4.  Everyone who is deprived of his liberty by arrest or detention shall be entitled to take proceedings by which the lawfulness of his detention shall be decided speedily by a court and his release ordered if the detention is not lawful. ...”

A.  Admissibility

40.  The Government maintained that the applicant had not appealed against the Zaliznychnyy Court's decision of 26 December 2008 and had therefore not exhausted the remedies available to him under domestic law.

41.  The applicant disagreed. He maintained that he had appealed against the impugned decision, but in reply was informed by the Deputy President of the Crimea Court of Appeal that the appellate court had already examined his appeal previously.

42.  The Court finds that the Government's contentions concerning non-exhaustion are so closely linked to the merits that they should be joined to them and considered together.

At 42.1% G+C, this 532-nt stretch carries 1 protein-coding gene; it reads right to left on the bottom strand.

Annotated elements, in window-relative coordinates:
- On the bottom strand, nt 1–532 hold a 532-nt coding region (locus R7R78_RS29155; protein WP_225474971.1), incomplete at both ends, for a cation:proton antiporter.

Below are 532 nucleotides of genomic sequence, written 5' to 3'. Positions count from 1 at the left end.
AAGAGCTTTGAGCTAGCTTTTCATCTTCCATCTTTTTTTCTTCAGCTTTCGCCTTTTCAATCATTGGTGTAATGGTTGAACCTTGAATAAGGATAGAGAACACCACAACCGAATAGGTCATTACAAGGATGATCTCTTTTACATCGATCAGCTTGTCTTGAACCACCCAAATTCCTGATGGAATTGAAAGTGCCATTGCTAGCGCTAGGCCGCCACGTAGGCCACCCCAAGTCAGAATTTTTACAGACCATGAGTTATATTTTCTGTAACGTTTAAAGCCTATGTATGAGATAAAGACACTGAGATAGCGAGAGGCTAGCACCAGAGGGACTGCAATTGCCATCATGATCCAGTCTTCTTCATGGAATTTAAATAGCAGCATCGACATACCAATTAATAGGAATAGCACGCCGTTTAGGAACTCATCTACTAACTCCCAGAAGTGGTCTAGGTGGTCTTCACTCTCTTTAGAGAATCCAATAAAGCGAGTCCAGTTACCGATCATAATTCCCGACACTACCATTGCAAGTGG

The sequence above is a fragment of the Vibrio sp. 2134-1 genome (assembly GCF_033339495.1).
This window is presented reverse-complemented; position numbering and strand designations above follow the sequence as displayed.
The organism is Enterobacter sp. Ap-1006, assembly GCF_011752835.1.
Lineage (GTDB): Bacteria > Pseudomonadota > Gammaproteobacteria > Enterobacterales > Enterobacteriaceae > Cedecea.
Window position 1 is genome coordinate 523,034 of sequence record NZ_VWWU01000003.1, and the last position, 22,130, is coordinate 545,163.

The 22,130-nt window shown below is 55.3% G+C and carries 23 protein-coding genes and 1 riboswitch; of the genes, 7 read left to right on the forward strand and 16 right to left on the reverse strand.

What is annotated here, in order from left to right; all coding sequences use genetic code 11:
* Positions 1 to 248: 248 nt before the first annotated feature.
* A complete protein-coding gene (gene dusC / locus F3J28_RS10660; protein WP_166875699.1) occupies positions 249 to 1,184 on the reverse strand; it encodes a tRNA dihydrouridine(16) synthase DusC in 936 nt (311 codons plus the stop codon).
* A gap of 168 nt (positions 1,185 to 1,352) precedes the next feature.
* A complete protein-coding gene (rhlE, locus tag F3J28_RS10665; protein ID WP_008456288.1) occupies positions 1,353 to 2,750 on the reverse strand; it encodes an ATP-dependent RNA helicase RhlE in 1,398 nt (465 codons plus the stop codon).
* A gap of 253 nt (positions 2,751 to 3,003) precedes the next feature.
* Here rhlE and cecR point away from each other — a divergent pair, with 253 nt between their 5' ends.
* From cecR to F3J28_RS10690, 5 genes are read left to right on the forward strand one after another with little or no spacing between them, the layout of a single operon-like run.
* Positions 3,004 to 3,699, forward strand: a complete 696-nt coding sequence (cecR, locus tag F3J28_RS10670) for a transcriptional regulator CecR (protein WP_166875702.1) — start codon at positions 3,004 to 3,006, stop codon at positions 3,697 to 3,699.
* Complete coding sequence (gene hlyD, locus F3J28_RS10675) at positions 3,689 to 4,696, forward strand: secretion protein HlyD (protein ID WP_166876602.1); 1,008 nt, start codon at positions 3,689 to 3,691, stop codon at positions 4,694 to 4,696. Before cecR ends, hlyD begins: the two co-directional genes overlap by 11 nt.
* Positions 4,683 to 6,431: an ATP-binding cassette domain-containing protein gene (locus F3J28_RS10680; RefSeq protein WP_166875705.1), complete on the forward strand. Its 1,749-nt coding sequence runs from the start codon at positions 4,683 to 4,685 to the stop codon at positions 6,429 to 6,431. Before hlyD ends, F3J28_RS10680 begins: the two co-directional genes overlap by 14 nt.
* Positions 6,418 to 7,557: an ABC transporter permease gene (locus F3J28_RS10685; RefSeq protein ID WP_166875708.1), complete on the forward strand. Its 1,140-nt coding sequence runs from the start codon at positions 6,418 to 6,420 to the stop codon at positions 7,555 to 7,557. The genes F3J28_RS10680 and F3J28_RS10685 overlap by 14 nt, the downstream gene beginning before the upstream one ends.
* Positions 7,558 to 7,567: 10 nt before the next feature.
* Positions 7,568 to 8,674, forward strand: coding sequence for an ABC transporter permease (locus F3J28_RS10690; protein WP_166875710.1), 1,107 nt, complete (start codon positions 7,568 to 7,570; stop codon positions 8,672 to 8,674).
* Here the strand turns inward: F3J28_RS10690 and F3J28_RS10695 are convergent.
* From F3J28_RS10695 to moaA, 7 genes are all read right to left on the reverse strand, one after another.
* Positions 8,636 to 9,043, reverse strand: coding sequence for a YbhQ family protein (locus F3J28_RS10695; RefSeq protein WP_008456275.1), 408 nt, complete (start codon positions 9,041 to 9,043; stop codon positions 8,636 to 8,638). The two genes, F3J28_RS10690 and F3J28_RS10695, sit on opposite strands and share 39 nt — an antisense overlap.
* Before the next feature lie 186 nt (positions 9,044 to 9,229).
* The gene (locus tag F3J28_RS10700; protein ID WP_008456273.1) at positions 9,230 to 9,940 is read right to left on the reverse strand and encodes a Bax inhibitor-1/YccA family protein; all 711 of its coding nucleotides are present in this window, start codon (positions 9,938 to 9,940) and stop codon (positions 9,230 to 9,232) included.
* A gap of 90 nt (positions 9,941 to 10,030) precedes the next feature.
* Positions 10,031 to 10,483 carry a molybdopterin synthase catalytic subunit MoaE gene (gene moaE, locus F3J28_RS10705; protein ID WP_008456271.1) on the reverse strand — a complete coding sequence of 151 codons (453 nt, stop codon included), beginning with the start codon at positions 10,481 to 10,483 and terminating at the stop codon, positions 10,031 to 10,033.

43.  The Court therefore joins to the merits the Government's contentions concerning the availability or effectiveness of remedies for the applicant's complaints under Article 5 § 4. The Court notes that these complaints are not manifestly ill-founded within the meaning of Article 35 § 3 of the Convention. It further notes that they are not inadmissible on any other grounds. They must therefore be declared admissible.

B.  Merits

44.  The parties submitted arguments similar to those made in the cases of Soldatenko v. Ukraine (cited above, §§ 104-107 and 116-120) and Svetlorusov v. Ukraine (no. 2929/05, §§ 43-46 and 52-56, 12 March 2009).